HUBERT SELBY, JR.
by Laura Picard
Hubert Selby, author of hallowed works like Last Exit to Brooklyn and Requiem for a Dream, cheated death for 50 years or more. The thought of his own last exit was inconceivable.
For those who knew Selby only through his novels, it may be hard to reconcile the chronicler of urban tragedy with the writing professor nicknamed Cubby, a handle he adopted in his youth (Hubert wasn't the safest name to have in the Brooklyn hood where he grew up). But he was both. Trailing his ever-present oxygen tank through the USC halls, he was mentor, mascot and living legend rolled into one. He'd taught there for 20 years. First on two legs, then on a cane. Then, in his last year, in and out of the hospital and strapped to a portable oxygen tank. Nothing slowed him down.
"He loved teaching in Professional Writing," says Jim Ragan, head of the Writer's Program and a close friend of the late author, "as opposed to the English Department. Because he loved the profession of writing; that was what was important to him, ultimately. Not degrees. Not being studied or academic. But that you write, and that you live."
Self-taught in the art of self-preservation, Selby believed in the power of personal experience and the courage to write about it. It had saved his own life more than once. Diagnosed in 1950 with turberculosis at the age of 18, Selby's treatment cost him the removal of several ribs, part of one lung and the collapse of the other. His doctors predicted he had only a few years to live. But he was determined to leave his mark, and Last Exit to Brooklyn was the phenomenal result. Years passed between that tyro debut and his next work; chronic pain and illness sunk Selby into alchoholism and addiction. But, after a hard-won sobriety, he went on to produce some of the greatest works of his career, including The Room, The Demon, and Requiem for a Dream.
No one who has read a Selby book has been left unchanged by the experience. He helped pioneer stream-of-consciouness writing in the '50s and '60s, putting a bullet in the Queen's English while capturing the speed of emotion and thought on the page. It's a style born of painstaking craftsmanship. Only the best succeed at it. And it's a tribute to Selby's artistry that after the first page you don't notice it. But it's Selby's deep humanism, his searing love for the broken-down outcasts of his tales, that leaves the most memorable mark. And it is this for which he's most justly celebrated.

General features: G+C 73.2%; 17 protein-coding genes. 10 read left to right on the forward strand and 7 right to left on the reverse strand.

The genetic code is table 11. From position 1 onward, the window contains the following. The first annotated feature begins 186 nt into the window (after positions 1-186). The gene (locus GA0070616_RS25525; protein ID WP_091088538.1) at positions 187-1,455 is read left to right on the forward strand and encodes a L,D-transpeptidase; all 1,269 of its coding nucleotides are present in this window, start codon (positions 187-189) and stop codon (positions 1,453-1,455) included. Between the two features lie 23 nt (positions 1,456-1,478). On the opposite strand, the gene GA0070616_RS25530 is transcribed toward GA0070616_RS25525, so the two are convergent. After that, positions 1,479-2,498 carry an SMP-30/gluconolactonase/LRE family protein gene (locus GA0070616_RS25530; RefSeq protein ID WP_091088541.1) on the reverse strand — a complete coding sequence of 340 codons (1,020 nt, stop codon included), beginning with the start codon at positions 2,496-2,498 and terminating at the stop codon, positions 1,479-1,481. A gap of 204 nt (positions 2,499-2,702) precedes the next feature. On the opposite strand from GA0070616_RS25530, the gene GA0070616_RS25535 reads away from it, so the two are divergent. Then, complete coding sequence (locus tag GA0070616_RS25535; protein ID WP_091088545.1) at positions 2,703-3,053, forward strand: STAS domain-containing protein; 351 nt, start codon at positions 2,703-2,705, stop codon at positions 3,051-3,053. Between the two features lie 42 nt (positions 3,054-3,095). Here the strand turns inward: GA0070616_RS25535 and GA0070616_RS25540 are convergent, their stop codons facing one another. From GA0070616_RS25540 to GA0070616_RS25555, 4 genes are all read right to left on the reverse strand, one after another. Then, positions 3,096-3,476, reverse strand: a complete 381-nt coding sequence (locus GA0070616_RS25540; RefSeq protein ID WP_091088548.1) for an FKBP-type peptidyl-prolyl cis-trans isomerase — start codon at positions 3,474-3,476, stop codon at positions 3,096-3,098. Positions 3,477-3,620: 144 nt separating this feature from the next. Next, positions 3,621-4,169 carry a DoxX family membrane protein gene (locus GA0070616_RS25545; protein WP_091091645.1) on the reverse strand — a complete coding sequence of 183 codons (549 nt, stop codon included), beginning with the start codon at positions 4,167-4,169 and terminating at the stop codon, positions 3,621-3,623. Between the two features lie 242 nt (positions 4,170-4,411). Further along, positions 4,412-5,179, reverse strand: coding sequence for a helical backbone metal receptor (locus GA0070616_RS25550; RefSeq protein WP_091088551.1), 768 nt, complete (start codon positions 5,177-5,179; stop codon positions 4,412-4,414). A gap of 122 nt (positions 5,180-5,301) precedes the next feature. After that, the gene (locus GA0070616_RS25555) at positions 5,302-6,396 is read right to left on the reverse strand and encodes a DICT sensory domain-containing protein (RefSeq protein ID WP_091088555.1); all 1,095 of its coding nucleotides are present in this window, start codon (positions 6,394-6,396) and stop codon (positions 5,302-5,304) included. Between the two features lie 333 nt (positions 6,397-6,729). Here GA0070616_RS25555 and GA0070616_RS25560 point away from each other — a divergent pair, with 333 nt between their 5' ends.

He may have experienced a standing ovation at Cannes for Darren Aronofsky's lauded film version of Requiem for a Dream, may have endlessly appeared in articles and anthologies, but that doesn't mean America treats its literary treasures -- or literature -- with respect. Had Selby lived in France, where he was widely recognized, he would have enjoyed the life writers dream of. But he was quintessentially American, and so was his literary turf. He chose to live in it and write of it. He had to make a living.
One day in the early '80s, Ragan got a call out of the blue. "This guy calls and says, 'Hi, this is Cubby Selby, and I wondered if I could come teach a class in your program?' So I said what I always say, that our faculty was full but if he wished to apply for a position he should submit a resume for review ... and then the light went on. I said, 'Wait a minute. Not Hubert Selby, Jr.?' He said yes, and I said 'You start this Spring.' I didn't have room in the budget! I paid him out of my own salary that first term. Happily. Because I knew we'd gotten one of the giants."
The giant continued to teach through endless medical intercession, his health problems chronic, insoluble. Yet he demanded to have students' work delivered to him in the hospital.
"He was nothing but courage," says Ragan. "That's what he embodied to me. What he wrote about, but also getting around on that cane and carrrying his oxygen tank, never missing a class. Nothing but courage."